Wednesday, May 14

Who pays and who benefits from insurance under ACA?

I often hear people say that one reason that we spend so much on health care is because "patients don't care about the cost of their care because their insurance pays for everything" so I was curious if that is true under the new plans offered under the ACA.

Under a bronze plan in Washington from one of the biggest Blues (Premera) in the state - for someone with diabetes the patient will pay  99% of the expected $5400 in charges  and over $10,400 out of pocket a year. (cost of care + cost of insurance)
The example shows how this plan covers medical care when managing Type 2 Diabetes. Use this example to see the financial protection you receive if you are covered under different plans.
Because everyone's situation is unique, the actual care you receive will be different from this example and the cost of care will also be different.
Premera Blue Cross Preferred Bronze 5500Carrier Logo
Amount owed to providers:
Plan pays:
Patient Pays:

Sample care costs:

Medical Equipment and Supplies
Office Visits and Procedures
Laboratory Tests
Vaccines and other preventives

Patient Pays:

Limits of exclusions
I am a huge proponent of patient engagement (I was the national project director at ONC of Provider Adoption of Patient Centered Health IT) but that doesn't mean cost shifting to patients nor does it mean that bearing this cost will result in a healthier outcome. (Although I am healthy myself no one I know wants to live with diabetes).

Currently about 40% of all health care spending is borne by the patient and medical bills are the #1 case of bankruptcy in the US (and the majority of those had health insurance at the time they were first diagnosed).

NOTE: I also often hear people claim that patients need to be more responsible and shop for their care (very little of these charges vary by provider) so other than seeing their doctors less often or finding cheaper supplies it is difficult to see what behavior they can do to change the overall cost of care unless they no longer have diabetes (in some cases weight loss can achieve this but I would love to hear how often this actually happens).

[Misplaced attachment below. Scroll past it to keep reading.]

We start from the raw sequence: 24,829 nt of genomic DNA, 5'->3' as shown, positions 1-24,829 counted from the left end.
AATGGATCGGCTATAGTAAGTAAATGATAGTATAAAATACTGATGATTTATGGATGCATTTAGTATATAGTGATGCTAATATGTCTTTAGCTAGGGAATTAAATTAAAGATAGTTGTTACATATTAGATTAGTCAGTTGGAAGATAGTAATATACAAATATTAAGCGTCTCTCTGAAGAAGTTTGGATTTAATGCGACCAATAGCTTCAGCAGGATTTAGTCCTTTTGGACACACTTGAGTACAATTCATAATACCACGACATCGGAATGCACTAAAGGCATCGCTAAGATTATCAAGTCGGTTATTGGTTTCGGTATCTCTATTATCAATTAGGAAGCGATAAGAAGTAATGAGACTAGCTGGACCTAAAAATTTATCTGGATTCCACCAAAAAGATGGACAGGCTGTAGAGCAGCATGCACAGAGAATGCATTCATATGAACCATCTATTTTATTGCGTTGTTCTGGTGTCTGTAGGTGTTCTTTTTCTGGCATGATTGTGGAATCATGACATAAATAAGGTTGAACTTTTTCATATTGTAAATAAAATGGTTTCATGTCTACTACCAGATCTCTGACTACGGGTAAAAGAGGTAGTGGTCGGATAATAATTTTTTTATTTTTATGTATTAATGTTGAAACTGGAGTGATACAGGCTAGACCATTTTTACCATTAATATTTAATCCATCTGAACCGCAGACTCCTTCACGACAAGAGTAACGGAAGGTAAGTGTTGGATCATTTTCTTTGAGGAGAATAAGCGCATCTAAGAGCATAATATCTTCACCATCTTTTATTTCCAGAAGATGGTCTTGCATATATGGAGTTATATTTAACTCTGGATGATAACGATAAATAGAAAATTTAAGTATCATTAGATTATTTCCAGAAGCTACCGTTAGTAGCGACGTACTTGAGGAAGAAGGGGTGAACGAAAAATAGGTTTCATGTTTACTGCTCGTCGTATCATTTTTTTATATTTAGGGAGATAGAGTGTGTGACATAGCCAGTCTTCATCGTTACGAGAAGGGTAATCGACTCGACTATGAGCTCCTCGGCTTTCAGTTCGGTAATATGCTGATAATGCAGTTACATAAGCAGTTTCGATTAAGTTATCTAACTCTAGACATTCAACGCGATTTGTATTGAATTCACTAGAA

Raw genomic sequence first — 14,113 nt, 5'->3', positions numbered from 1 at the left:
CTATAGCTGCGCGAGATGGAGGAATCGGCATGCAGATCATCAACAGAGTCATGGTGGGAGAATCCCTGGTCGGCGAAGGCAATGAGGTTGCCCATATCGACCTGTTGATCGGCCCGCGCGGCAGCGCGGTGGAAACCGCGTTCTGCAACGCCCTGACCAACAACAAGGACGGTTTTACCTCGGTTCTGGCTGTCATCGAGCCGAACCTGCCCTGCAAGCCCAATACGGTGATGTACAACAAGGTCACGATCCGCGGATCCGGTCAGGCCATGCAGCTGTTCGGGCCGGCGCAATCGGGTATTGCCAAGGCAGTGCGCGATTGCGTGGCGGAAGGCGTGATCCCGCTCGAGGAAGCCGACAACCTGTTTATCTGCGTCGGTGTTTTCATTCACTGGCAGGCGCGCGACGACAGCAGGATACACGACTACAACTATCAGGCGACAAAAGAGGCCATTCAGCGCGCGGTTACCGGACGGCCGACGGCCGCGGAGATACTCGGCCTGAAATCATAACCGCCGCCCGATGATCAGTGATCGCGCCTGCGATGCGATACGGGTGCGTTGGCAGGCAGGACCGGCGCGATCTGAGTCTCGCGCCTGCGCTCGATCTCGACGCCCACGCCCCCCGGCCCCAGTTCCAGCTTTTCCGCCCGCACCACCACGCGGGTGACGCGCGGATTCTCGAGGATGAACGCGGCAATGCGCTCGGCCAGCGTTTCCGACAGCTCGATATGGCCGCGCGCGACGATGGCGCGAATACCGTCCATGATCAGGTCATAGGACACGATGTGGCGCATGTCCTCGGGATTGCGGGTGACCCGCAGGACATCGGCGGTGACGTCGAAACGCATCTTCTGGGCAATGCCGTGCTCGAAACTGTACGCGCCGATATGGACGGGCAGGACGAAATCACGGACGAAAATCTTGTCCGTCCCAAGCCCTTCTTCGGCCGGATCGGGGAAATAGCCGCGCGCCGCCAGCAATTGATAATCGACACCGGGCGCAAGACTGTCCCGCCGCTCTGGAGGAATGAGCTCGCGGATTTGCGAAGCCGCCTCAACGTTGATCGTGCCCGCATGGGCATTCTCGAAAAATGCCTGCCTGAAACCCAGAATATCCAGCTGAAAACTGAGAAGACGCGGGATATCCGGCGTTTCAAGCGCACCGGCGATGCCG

The third thing that people often assume is that these costs could be prevented. One of my followers as tweeted and blogged last week if "people weren't lazy" our costs would be lower and congress fell for this myth as well. Even though this sounds logical every study has shown that preventive care merely delays when someone incurs medical care not if.

People simply live longer but they then suffer from higher rates of high cost illness like cancer, dementia, Parkisons or congestive heart failure). You should still be responsible, exercise, eat well, manage stress (and make a good living) but it is simplistic to think people are all going to suddenly change their behavior without education or support and very few doctors have the training or the background to coach people (thankfully new models of care can do this).

So at the end of the year the insurance company received $5300 and the doctors, Pharmacy and labs received $5400 and the patient paid for all but $50. I also wonder if after bearing nearly the entire cost is the patient any healthier?

Having everyone covered is critical but how we provide healthcare is of far more importance and until their are new models of care that patient can "pick" we are just paying for more of a broken system. 

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